SENATE APPROVES FINAL BUDGET PROPOSAL
(AUSTIN) — Senators voted unanimously in favor of the final version of the budget Thursday, ending that chamber's work on appropriations for the 2010-2011 biennium. The final proposal would allocate about the same amount as the version approved by the Senate earlier in the month. It would spend about $81 billion in state funds, and $183 billion in all funds, including $12.1 billion from the federal stimulus act. "Members, this budget is balanced," said Finance Committee Chair Steve Ogden, who lead Senate negotiations with the House to craft a final budget proposal.
Health and human services spending for the next biennium would increase 10 percent. This includes funding to improve the Texas' state schools, under fire from the Department of Justice and identified as an emergency issue by the governor at the beginning of the session. "We've made a historical commitment to assisting our citizens with intellectual disabilities," said Ogden. "It is significant that we are going, in this budget, to provide the funding necessary to reform our state schools and create many new alternatives, thousands of alternatives, for these most deserving citizens to receive the help and the treatment they need outside of an institutional setting."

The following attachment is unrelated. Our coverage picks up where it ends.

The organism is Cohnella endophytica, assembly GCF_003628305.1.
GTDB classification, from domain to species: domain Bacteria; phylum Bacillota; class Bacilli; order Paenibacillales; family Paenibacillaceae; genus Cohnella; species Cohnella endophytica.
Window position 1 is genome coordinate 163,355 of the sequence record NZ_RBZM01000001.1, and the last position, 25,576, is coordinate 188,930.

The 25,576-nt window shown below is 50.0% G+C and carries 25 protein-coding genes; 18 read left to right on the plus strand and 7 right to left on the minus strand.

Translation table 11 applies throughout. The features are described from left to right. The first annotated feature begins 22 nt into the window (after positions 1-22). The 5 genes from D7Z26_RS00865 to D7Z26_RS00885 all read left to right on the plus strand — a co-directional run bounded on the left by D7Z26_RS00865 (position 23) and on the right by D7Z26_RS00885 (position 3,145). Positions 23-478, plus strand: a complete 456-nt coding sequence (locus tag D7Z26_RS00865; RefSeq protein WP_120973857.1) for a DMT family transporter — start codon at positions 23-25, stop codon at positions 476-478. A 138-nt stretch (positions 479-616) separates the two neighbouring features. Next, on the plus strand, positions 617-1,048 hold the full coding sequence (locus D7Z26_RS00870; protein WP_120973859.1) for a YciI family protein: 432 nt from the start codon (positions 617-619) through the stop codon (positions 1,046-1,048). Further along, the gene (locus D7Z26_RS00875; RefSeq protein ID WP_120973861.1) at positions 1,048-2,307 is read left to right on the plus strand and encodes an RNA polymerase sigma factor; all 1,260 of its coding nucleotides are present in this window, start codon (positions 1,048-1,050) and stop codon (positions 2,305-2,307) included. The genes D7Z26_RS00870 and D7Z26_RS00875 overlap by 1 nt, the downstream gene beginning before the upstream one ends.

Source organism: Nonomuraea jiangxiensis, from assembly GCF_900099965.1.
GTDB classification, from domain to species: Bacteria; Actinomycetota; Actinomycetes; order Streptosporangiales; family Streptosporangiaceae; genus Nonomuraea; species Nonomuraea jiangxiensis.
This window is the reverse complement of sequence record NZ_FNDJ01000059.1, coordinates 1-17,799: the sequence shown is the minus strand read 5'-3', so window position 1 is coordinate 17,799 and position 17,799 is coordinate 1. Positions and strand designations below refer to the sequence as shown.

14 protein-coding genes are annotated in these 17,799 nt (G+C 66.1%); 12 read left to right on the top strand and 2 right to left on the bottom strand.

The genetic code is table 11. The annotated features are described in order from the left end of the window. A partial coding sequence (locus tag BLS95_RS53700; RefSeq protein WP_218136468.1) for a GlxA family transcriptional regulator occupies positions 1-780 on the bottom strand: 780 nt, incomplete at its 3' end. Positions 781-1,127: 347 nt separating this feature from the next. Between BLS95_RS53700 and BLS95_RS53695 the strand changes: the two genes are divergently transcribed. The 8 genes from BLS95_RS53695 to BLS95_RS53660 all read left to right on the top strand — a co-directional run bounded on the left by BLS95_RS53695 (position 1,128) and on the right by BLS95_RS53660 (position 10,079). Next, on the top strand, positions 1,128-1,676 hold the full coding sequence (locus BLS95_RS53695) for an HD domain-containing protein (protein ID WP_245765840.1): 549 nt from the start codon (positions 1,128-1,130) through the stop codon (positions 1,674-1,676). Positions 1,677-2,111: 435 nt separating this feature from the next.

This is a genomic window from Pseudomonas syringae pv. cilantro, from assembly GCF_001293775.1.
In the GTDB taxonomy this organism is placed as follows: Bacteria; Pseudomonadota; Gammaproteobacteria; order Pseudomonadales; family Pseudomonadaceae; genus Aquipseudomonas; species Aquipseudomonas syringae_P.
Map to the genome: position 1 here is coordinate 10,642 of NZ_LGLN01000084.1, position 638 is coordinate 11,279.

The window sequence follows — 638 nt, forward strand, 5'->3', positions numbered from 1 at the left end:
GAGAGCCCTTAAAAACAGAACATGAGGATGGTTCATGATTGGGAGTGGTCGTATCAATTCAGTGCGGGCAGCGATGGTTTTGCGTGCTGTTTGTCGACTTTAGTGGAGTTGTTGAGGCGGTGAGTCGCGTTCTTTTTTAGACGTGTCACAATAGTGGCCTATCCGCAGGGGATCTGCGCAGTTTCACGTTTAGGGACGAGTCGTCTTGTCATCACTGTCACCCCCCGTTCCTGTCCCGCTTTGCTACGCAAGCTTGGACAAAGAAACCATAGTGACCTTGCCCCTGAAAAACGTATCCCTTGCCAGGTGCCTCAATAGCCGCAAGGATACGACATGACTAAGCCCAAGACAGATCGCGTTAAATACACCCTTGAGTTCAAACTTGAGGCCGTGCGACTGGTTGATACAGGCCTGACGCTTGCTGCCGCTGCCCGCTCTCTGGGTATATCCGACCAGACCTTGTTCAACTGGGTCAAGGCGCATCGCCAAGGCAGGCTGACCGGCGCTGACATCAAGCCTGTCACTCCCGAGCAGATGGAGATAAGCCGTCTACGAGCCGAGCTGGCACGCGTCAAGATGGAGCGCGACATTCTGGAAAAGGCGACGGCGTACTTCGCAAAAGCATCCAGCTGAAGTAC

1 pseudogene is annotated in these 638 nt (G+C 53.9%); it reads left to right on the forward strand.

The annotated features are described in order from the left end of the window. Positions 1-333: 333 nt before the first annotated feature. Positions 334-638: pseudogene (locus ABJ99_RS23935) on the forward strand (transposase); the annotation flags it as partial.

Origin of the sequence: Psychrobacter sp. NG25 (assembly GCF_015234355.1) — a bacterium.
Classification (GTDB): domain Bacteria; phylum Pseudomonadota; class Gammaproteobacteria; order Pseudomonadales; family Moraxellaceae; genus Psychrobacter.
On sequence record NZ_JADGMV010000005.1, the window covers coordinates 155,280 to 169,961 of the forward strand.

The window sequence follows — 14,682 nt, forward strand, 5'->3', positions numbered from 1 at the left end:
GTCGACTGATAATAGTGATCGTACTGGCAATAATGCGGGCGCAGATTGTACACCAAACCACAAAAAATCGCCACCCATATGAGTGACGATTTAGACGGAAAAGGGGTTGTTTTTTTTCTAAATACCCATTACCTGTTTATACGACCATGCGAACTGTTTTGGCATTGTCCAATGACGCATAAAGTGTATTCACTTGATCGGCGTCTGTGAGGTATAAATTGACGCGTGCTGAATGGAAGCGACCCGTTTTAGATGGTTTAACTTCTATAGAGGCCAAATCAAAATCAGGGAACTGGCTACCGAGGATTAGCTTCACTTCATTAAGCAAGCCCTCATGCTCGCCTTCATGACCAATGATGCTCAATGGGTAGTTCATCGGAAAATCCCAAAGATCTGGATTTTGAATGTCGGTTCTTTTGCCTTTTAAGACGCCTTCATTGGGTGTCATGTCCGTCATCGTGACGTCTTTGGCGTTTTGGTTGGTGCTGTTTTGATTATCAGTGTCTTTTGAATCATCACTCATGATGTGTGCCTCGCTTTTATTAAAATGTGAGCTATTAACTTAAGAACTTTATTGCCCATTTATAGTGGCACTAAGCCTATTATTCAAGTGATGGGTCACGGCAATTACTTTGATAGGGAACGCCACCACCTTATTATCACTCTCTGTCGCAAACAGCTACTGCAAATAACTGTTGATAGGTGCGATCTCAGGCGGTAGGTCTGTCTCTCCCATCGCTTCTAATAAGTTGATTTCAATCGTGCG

Other winners in this session's budget include higher education, with a 7 percent increase in spending, cancer research, which would get $450 million in new funds, and correctional officers, who would get a 7 percent pay raise over the next two years. The approved budget also allocates $17 billion for the Texas Department of Transportation, with $6 billion of that going for new road construction.
Once House members approve the final budget proposal, it will go to the governor's desk.
Session video and all other webcast recordings can be accessed from the Senate website's audio and video archive pages.
ALSO TODAY IN THE SENATE...
|Senator Jane Nelson (center) and Lt. Governor David Dewhurst (right) pose with Olive Stephens, the mayor of Sandy Shores. Mrs. Stephens, 92, was just elected to her 20th term as mayor of the north Texas city.|